April 21, 2016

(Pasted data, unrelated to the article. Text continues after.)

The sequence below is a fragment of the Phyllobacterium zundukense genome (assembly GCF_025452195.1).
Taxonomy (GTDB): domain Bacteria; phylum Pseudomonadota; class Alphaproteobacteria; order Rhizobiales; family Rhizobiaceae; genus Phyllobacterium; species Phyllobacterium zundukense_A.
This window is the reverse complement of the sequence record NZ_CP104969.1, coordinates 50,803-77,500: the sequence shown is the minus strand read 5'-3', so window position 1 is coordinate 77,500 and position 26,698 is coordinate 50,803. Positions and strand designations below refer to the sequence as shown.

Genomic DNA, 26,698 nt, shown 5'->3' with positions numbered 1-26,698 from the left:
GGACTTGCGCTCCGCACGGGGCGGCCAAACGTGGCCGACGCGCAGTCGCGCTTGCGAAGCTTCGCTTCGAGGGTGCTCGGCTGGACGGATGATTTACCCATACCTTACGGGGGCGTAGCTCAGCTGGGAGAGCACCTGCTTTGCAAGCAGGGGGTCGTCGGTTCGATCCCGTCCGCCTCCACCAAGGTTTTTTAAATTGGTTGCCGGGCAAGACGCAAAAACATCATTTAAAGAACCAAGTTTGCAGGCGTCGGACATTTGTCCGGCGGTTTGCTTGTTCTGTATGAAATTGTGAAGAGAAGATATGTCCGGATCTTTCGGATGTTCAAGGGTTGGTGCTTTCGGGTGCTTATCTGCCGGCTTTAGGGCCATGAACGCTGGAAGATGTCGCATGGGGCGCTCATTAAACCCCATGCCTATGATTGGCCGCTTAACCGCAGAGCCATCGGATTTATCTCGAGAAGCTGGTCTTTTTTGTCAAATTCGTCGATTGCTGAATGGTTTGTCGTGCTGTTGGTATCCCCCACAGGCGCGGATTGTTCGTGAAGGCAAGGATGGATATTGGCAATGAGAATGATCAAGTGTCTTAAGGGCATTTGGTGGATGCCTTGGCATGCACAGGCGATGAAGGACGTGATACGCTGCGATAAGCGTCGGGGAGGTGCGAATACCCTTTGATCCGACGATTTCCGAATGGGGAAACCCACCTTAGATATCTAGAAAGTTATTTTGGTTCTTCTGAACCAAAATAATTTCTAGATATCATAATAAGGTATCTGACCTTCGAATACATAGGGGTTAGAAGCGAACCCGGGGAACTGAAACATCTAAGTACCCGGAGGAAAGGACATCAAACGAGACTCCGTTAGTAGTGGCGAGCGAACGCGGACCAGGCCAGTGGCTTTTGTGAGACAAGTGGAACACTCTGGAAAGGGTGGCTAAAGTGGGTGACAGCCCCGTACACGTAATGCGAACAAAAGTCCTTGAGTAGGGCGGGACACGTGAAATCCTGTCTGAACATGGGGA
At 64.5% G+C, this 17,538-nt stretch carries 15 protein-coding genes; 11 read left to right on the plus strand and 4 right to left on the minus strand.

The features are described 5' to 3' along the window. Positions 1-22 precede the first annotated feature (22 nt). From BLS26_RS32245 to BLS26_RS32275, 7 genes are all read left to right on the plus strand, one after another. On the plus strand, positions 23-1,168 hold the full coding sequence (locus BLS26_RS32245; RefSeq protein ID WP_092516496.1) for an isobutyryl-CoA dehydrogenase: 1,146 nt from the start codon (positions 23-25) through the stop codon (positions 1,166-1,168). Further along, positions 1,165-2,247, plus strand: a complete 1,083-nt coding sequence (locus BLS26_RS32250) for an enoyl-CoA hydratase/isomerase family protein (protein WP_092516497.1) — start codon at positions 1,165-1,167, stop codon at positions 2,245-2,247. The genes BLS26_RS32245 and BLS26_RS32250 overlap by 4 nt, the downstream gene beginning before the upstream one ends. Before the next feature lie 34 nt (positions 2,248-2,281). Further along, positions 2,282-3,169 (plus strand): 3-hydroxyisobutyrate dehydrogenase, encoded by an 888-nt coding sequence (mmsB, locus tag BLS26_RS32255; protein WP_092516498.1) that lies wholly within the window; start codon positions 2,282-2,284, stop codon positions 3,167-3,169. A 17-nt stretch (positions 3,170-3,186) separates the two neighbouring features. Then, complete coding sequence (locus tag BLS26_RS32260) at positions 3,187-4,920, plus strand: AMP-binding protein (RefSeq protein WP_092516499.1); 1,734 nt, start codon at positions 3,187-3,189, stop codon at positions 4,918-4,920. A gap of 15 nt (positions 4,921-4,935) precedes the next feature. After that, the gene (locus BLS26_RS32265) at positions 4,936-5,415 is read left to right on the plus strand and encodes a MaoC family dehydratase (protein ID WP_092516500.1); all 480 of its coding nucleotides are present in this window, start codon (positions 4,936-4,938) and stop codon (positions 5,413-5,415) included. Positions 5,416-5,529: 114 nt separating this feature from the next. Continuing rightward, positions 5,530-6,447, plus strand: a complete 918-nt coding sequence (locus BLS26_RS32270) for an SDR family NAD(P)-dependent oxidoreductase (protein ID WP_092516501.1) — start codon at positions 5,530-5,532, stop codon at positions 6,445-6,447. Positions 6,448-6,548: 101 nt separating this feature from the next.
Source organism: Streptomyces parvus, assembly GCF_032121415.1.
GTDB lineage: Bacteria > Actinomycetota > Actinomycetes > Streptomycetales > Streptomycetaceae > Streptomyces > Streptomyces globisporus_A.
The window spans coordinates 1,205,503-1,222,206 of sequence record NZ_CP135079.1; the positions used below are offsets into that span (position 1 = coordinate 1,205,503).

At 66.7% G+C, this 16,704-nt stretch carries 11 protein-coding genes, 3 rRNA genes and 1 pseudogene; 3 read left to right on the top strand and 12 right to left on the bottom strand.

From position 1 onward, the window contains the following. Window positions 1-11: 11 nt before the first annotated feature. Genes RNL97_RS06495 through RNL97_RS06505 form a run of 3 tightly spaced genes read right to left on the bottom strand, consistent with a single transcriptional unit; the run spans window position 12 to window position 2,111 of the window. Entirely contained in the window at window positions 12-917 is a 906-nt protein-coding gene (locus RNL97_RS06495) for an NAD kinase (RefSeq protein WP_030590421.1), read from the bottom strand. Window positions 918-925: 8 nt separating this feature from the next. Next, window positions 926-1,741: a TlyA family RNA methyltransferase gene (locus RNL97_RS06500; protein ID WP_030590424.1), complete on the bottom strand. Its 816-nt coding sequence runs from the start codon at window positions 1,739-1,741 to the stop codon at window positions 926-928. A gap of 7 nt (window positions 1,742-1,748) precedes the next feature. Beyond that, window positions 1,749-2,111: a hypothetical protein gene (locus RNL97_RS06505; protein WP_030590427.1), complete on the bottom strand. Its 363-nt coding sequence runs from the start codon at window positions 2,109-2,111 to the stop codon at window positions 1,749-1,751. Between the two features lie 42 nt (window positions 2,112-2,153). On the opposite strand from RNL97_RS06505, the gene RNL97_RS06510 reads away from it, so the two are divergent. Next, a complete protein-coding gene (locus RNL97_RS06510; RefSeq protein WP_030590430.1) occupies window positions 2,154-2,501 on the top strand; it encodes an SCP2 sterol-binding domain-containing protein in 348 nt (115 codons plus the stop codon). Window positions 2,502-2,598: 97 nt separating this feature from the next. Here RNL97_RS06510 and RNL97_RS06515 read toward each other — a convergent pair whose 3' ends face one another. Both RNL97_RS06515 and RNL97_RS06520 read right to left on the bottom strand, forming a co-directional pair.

(The Guardian) – The results, they argue, offer little support for the notion that screening saves lives. In an American study, they report, examining personal and family histories and carrying out a physical examination only raised suspicions of a heart disease in 3% of athletes who went on to die suddenly. The use of ECGs, the authors add, is also flawed and would not identify 25% of those who have a disease that could cause sudden cardiac death. What’s more, for the most common conditions picked up at screening, the majority of people “will never experience any symptoms and lead a normal life if the disease is left undetected,” they write.
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